Introducing textile artist Richard McVetis

  • We’re very excited to be working with the talented textile artist Richard McVetis. We have been following Richard’s embroidery work...
    Richard McVetis - image by Benjamin McMahon
    We’re very excited to be working with the talented textile artist Richard McVetis. We have been following Richard’s embroidery work over the years and have watched it grow from strength to strength. Last year, he had his first solo show at the Craft Study Centre in Farnham and from seeing the work there we knew he would be a great addition to the Cavaliero Finn portfolio of artists.
    Richard graduated in Constructed Textiles from the Royal College of Art in 2008. Since completing his BA in Embroidery at Manchester Metropolitan University in 2005, he has been shortlisted for several distinguished prizes, including the Jerwood Drawing Prize, UK, 2011 and 2017; and he was a finalist in the international Loewe Craft Prize, 2018. Richard has shown work nationally and internationally at several exhibitions.
  • Richard's practice is deeply rooted in process, and intrinsic to this is hand embroidery. He records time and space through multiple dots, lines and crosses. These meticulously rendered stitches reflect a preoccupation with the repetitive nature of process.
    Richard has made five stunning new hand embroidered pieces for Cavaliero Finn. In his new series of work, Richard examines his enduring fascination with outer space, our connection to material, place, and our intrinsic relationship to the cosmos. In making this work, Richard seeks to connect and regain persepective in a world of disorder. He gives us further insight into this body of work in this short video.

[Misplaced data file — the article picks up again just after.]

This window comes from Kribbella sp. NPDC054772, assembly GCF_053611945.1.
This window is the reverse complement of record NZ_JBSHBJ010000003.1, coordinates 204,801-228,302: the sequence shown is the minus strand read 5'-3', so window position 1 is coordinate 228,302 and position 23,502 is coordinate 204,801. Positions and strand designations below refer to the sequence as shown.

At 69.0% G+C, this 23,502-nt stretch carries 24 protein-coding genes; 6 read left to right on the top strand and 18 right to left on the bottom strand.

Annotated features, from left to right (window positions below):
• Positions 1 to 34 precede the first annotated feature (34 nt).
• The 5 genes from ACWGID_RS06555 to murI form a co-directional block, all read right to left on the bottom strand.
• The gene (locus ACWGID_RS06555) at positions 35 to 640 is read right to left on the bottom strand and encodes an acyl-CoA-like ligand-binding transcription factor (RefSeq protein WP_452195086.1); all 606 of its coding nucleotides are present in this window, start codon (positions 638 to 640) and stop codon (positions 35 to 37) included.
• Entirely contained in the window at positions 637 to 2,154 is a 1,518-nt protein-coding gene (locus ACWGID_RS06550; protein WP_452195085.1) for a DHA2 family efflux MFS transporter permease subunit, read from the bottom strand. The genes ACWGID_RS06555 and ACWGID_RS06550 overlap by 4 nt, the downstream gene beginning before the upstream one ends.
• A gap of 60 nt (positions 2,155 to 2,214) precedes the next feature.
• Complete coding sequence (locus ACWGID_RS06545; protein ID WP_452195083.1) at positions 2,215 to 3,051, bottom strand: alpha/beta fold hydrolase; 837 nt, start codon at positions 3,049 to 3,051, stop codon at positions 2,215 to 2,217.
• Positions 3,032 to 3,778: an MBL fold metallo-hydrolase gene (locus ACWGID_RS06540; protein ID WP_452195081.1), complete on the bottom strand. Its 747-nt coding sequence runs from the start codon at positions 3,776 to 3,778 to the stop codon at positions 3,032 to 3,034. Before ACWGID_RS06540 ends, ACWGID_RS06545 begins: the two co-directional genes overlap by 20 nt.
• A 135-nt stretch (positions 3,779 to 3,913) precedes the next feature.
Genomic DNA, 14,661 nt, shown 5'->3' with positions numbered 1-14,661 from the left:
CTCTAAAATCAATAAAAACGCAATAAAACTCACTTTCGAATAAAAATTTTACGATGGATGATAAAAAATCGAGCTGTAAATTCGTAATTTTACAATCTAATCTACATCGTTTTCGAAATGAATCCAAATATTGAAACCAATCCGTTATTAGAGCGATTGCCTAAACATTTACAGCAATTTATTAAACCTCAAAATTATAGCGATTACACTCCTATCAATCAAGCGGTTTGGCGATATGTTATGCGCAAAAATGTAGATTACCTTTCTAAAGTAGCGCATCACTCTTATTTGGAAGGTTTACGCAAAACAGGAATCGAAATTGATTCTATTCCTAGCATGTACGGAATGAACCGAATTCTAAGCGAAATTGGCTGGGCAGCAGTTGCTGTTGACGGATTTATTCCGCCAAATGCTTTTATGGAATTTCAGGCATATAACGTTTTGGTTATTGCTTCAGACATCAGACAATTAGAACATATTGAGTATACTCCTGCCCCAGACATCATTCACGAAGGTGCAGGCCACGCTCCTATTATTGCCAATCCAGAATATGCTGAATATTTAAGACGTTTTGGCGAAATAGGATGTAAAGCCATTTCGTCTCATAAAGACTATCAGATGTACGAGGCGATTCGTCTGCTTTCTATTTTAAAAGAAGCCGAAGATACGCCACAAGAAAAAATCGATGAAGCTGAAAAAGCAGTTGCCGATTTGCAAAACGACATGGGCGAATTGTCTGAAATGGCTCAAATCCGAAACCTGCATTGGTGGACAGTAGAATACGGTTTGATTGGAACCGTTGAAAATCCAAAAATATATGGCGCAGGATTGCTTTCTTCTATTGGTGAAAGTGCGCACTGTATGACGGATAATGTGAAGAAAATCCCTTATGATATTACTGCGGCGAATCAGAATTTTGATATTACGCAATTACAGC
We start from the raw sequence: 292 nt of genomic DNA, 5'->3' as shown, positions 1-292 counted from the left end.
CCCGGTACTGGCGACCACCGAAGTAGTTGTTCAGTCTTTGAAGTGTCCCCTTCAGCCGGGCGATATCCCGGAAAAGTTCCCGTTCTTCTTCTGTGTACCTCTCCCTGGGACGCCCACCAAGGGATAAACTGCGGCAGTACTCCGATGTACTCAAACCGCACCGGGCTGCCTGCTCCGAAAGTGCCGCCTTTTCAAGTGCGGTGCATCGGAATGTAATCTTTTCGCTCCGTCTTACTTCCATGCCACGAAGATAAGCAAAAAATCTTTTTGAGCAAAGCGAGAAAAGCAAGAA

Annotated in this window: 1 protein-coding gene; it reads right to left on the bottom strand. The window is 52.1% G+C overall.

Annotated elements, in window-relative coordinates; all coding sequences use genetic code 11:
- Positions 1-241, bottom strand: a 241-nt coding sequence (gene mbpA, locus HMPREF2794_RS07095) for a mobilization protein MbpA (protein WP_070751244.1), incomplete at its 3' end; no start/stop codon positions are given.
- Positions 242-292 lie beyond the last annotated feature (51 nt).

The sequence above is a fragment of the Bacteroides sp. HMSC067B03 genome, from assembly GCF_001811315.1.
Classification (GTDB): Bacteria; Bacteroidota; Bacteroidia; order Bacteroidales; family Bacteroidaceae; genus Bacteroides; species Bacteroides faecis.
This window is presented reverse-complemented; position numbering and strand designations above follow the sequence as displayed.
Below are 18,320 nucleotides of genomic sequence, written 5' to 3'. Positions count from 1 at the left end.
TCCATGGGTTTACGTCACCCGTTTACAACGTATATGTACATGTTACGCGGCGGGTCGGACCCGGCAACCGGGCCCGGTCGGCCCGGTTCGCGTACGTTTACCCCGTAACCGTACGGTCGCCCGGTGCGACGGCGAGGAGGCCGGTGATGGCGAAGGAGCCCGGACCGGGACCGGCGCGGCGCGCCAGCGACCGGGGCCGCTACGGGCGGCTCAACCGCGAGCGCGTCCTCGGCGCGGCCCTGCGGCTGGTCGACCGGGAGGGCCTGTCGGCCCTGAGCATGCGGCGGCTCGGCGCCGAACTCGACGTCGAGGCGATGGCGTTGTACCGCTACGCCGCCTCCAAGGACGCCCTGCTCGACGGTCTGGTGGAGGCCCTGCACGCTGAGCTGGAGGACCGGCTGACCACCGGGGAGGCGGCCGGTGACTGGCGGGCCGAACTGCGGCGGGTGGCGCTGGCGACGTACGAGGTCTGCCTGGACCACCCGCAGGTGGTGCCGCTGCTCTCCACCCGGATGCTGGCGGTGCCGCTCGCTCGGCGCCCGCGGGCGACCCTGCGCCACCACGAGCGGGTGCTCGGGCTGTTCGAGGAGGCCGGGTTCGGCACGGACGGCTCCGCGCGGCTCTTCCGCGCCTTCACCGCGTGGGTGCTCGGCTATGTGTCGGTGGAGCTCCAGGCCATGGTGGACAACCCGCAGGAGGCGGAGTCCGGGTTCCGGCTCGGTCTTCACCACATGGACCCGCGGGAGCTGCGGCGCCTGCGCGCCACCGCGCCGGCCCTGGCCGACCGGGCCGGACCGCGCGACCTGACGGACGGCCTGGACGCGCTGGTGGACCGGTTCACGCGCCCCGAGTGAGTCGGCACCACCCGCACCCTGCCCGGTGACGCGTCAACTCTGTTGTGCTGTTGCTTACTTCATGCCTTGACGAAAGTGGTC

• Professor Lesley Millar MBA, Professor of Textile Culture, Director of the International Textile Research Centre, University for the Creative Arts wrote a beautiful passage about Richard’s work, here’s a segment from it….
    "The work of Richard McVetis is a materialising of opposing forces: attraction and dispersal; quietude and activity; absence and presence. Tiny stitches, black on white, recording the finger movements of the maker across the work, passing through the cloth, finding their place, embedded in the space. These actions emerge from an immersion in the process, one that requires a tacit understanding of the space defined by bodily action. I wrote once: 'Space: we live in it. From cosmic space reaching and spreading beyond our comprehension, to the Nano space present in the intimacy between two surfaces pressed together. It’s out there, it’s in here and it is always with us. It surrounds us and we move through it'. And to negotiate that space we look to create a spatial framework - a cube, a grid or a map, a controlling structure originating from the space itself."
  • Available work by Richard McVetis